‘I will not let you down’: Trump promises NRA he’ll end gun-free zones, attacks Clinton

Republican presidential candidate Donald Trump addresses members of the National Rifle Association's during their NRA-ILA Leadership Forum during at their annual meeting in Louisville, Kentucky, May 20, 2016. © John Sommers II
After receiving the National Rifle Association’s endorsement, presumptive Republican presidential nominee Donald Trump told the gun advocacy group that bearing arms “is the most basic human right of all, and Hillary Clinton wants to strip it away.”

Some were surprised that the NRA, the nation’s top lobbying organization promoting gun rights, would endorse Trump given his past views on the subject, but both its members and leaders received the recent Second Amendment hardliner enthusiastically at a convention of the NRA’s Institute for Legislative Action on Friday.

“We’re getting rid of gun free zones, OK? I can tell you. We’re getting rid of them,” Trump announced to applause.

While the promise may have been pleasing to the ears in the crowd, it has been mocked by others who point out that Trump owns hotels that restrict guns on their premises, or that the NRA convention itself is effectively a gun free zone. Trump presumably was referring to government-mandated gun free zones, such as the Fort Hood military base where mass shootings occurred in 2009 and 2014, or the facility attacked in San Bernardino where 14 people were killed.

Referring to the San Bernardino massacre, Trump said, “If we had guns on the other side, it wouldn’t have been that way. I would have –” and then made a quick-draw gesture from his pocket with his hand in the form of a gun and said, “boom.”

Trump opened his speech in congenial style, calling the NRA’s endorsement “a fantastic honor.”

“I’ve been a member for a long time, and my boys are members, and they’re much better shooters than I am, I’ll tell ya. They know more about guns than any – I don’t know, there might be two or three people in this room, but believe it or not, not many.”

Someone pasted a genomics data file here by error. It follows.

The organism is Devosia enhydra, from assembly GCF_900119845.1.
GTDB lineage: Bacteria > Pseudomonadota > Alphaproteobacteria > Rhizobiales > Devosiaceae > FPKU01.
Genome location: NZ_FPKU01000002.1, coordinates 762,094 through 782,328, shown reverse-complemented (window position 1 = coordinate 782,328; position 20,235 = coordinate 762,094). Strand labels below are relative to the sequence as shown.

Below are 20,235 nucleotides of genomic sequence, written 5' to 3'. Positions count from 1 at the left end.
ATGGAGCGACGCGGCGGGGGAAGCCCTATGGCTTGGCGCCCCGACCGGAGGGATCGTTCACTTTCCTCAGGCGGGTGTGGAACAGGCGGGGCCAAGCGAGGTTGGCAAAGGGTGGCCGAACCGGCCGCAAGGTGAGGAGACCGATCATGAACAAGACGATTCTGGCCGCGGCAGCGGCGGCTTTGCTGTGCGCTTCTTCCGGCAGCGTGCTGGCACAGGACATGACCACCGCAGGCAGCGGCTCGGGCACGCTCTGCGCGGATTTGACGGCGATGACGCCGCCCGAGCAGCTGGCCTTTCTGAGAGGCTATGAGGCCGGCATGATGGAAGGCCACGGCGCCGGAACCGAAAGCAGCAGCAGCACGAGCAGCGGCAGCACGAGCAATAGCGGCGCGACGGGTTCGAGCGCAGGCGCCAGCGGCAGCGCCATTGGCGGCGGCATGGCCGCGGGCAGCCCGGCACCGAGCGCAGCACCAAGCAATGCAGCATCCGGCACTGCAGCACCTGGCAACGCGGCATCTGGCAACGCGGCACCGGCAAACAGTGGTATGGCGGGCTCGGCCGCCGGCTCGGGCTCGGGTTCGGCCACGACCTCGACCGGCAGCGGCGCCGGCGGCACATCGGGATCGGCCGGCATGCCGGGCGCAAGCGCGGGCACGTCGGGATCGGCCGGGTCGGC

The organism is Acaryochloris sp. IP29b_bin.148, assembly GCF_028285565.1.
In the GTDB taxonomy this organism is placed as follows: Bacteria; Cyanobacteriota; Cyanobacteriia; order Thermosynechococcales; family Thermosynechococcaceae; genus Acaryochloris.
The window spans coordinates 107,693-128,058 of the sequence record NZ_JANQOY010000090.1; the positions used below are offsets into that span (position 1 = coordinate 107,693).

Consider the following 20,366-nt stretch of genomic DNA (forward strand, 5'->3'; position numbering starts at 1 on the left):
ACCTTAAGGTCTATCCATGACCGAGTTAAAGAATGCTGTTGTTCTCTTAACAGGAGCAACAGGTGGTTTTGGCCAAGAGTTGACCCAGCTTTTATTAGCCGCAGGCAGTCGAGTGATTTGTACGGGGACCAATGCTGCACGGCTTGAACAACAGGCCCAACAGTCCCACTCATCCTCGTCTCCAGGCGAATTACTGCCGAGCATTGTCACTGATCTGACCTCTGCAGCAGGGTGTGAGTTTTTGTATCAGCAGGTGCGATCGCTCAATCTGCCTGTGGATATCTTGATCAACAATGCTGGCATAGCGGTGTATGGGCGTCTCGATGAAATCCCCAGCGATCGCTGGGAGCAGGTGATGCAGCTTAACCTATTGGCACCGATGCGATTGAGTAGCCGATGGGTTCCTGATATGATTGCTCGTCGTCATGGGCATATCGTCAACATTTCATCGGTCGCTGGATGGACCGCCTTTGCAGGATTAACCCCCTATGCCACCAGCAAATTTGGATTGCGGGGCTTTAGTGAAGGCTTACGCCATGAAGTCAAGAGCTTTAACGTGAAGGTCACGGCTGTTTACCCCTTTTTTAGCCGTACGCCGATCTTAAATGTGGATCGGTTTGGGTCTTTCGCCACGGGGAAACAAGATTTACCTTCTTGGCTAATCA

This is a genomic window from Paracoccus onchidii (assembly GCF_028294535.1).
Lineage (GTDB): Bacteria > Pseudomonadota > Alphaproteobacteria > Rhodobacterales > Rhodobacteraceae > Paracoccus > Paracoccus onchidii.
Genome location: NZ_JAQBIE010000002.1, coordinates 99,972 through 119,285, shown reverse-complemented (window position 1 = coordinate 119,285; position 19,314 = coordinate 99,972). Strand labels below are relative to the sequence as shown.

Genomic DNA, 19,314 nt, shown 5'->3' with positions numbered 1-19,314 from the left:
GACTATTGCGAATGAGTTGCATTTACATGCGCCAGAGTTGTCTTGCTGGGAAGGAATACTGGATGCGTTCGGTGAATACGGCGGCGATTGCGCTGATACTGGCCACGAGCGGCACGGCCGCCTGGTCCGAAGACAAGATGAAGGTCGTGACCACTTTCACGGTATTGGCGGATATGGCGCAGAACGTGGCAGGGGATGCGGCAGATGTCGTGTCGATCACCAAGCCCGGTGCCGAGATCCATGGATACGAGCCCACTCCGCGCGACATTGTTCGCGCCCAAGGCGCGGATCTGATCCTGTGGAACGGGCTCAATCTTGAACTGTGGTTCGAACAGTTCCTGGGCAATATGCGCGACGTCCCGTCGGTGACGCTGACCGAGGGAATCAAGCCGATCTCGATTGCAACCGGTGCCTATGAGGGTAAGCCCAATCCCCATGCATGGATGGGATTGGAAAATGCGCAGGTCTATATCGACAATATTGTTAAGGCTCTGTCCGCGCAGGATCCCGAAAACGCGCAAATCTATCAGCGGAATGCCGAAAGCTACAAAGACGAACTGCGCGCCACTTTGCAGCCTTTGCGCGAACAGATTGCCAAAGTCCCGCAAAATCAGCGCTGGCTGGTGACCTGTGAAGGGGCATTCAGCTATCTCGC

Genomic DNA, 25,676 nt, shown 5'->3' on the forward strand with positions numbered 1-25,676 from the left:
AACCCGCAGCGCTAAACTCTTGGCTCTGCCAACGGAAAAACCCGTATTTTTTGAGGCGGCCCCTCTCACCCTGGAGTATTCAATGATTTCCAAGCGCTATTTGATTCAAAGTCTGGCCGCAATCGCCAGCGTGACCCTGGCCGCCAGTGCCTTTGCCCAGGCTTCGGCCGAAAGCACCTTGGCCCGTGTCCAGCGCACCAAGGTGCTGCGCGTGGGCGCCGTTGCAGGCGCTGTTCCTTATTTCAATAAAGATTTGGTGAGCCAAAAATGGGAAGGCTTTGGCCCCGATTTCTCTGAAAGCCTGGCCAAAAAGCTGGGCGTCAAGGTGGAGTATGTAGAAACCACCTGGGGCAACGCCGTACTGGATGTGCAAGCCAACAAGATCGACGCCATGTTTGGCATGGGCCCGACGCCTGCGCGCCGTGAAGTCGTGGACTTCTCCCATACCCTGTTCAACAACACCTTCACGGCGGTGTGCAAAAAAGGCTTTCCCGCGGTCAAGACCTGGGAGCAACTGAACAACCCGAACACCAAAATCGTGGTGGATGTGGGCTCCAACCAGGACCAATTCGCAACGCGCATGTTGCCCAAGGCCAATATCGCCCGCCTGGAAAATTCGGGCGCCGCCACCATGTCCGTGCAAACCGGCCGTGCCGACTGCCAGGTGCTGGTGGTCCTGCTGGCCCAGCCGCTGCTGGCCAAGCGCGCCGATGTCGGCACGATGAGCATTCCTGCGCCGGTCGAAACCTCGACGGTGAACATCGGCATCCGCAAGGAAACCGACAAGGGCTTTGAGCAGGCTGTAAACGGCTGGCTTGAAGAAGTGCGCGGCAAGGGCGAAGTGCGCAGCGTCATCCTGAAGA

However, Trump was anything but gracious when it came to his likely general election opponent, former Secretary of State Hillary Clinton.

Self-defense “is the most basic human right of all,” Trump said, “and Hillary Clinton wants to strip it away.”

Using the opportunity to highlight the importance of who, as the next president, will get to select Supreme Court nominees, Trump said, “If she gets to appoint her judges, she will abolish the Second Amendment.”

Trump also attempted to undermine Clinton’s “woman card,” saying she is telling “every woman that she doesn’t have the right to defend herself,” and that it “is so unfair and that is so egregious and I’ll tell you what, my poll numbers with women are starting to go up.”

Trump also called her hypocritical for using armed guards. Both candidates have Secret Service protection.

The hypocrisy attack flies both ways, however, as Trump was embracing gun control initiatives as recently as December 17, 2012.

“President Obama spoke for me and every American in his remarks in #Newtown Connecticut,” Trump tweeted in response to an address Obama made in the wake of the Sandy Hook Elementary School shooting in Newtown that killed 20 children and six adults.

In his book The America We Deserve that came out in 2000, Trump wrote, “I generally oppose gun control, but I support the ban on assault weapons and I also support a slightly longer waiting period to purchase a gun,” ABC News reported.

Chris Cox, executive director of the NRA’s Institute for Legislative Action, and Wayne LaPierre, the executive vice president of the NRA, both spoke to the convention prior to Trump, encouraging their members and all Republicans to unite.

In the past, the NRA has refrained from endorsing presidential candidates with weak gun rights records, taking a pass on Republicans Bob Dole in 1996 and George H.W. Bush in 1992. In 2000, the NRA also declined to formally endorse George W. Bush, but that was merely for public appearances. The Bush team feared a negative backlash if the NRA played too prominently in the campaign, so rather than endorsing Bush Jr., the gun group spent millions on ads attacking Al Gore.